John Masefield (1878-1967) was already a well known and prize winning poet by the time of the Great War. After being rejected for service as a commissioned officer on medical grounds in 1914, he served in France and at Gallipoli with the Red Cross, the experience of which led him to write an acclaimed, if somewhat romantic, book about the latter campaign. He went on to a lecture tour in the United States in the first half of 1916 but then returned to France, invited to work as what he described as a “chronicler”: a potential author of an official history. Masefield was given free reign to tour the area and he spent much time on and close to the battlefield, building an impression of conditions. It was during this period that he described the Somme battlefield in letters to his wife, which appear in “John Masefield’s letters from the front 1915-17” edited by Peter Vansittart (London: Constable & Company, 1984). His writing is vivid and memorable:
21 October 1916
I cannot give you any dim conception of what the battlefield is now. But if you will imagine any 13 miles x 9 miles known to you … you will get a hint of its extent. Then imagine in all that expanse no single tree left intact, but either dismembered or cut off short, & burnt quite black. Then imagine in all that expanse no single house is left, not any large part of a house, except for one iron gate & half a little red chapel, & that all the other building is literally blasted into little bits, so that no man can tell where villages were, not how they ran, not what they were like. Here are there are cellars, in one place there is a well, in several places there are mangles, farm implements, & bundles of burnt plank, but the rest is gone.
Then imagine in all that expanse there is no patch of ground ten feet square that has not got its shell hole. To say that the ground is ‘ploughed up’ with shells is to talk like a child. It is gouged & blasted & bedevilled with pox of war, & at every step you are on the wreck of war, & up at the top of the [Thiepval] ridge there is no ground, there is nothing but a waste of big grassless holes ten feet deep & ten feet broad, with defilement & corpses & hands & feet & old burnt uniforms & tattered leather all flung about & dig in & dig out again, like nothing else on God’s earth.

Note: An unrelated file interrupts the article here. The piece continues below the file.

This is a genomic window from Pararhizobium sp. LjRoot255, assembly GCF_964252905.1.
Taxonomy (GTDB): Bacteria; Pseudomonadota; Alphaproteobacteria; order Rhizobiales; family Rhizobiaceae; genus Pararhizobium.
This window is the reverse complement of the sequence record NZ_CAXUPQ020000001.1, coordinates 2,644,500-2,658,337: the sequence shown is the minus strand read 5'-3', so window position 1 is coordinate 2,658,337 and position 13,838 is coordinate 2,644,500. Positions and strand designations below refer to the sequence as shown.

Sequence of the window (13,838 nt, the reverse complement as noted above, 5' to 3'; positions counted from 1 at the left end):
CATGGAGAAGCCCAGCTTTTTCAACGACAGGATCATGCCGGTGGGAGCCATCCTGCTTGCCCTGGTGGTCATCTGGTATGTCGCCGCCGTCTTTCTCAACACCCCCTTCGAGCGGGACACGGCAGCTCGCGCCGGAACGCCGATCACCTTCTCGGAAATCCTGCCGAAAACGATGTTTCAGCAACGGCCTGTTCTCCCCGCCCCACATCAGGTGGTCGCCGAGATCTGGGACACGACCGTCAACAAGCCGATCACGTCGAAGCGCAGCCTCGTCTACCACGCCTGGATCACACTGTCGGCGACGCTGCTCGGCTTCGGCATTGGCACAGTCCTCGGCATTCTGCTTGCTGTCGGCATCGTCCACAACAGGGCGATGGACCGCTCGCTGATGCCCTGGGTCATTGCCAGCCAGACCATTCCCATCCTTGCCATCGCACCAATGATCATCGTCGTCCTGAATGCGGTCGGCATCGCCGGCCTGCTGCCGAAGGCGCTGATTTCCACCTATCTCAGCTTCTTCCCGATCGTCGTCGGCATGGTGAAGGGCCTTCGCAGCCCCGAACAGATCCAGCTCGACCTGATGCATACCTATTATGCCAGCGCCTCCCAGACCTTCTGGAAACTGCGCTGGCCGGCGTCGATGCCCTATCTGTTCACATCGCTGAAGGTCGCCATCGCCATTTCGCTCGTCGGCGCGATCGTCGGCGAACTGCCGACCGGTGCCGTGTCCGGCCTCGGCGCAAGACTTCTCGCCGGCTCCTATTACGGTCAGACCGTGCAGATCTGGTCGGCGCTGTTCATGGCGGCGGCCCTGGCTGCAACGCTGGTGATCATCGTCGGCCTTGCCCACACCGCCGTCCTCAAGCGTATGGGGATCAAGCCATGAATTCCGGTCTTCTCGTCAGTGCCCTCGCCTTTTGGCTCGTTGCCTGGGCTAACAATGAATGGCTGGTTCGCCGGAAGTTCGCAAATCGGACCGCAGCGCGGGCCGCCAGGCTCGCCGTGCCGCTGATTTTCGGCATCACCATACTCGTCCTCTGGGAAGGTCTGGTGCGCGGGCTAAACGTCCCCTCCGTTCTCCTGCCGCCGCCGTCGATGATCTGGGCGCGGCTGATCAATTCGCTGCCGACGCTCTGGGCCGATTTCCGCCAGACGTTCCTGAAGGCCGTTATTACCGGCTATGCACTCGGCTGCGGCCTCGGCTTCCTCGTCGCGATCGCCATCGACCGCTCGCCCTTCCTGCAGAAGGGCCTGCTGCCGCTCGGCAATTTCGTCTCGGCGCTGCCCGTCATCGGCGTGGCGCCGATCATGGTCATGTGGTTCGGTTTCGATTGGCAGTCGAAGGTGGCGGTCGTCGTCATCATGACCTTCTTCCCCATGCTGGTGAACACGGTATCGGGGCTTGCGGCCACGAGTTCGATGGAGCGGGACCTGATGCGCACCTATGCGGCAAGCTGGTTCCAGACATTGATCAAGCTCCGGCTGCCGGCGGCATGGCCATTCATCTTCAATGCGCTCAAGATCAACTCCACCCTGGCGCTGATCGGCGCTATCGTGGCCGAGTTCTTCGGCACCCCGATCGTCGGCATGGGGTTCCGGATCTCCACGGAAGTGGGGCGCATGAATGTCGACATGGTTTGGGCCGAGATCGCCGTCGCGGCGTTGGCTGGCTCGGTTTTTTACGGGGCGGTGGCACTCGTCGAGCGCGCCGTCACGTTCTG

22 October 1916
It rained very hard one day, & the mud was worth a visit for itself alone. It was necessary to travel on new roads, less than a month old, & all made under fire, with wood & brush & stone & whatever came handy. Imagine an army traffic on such roads, all day & all night, with shells from time to time, blowing big holes in them, & at least a steady hard 16 hours rain. To call it mud would be misleading. It was not like any mud I’ve ever seen. It was a kind of stagnant river, too thick to flow, yet too wet to stand, & it had a kind of glisten or shine on it like a reddish cheese, & it looked as solid as cheese, but it was not solid at all & you left no tracks on it, they closed all over, & you went in over your boots at every step & sometimes up to your calves.
22 October 1916, continued
We went into a wood, which we will call Chunk-of-Corpse Wood, for its main features were chunks of corpses, partly human, partly trees. There was a cat eating a man’s brain, & such a wreck of war as I never did see, & the wounded coming by, dripping blood on the track, & one walked on blood or rotten flesh, & saw bags of man being carried to the grave. They were shovelling parts of men into blankets.
Masefield was denied access to official records and eventually alternative arrangements for production of an official history were made in which he played no part. A chapter that he had written about the Somme was however published as “The old front line” (London: William Heinemann, 1917). It has been reprinted on several occasions and remains as a readable classic of the Great War.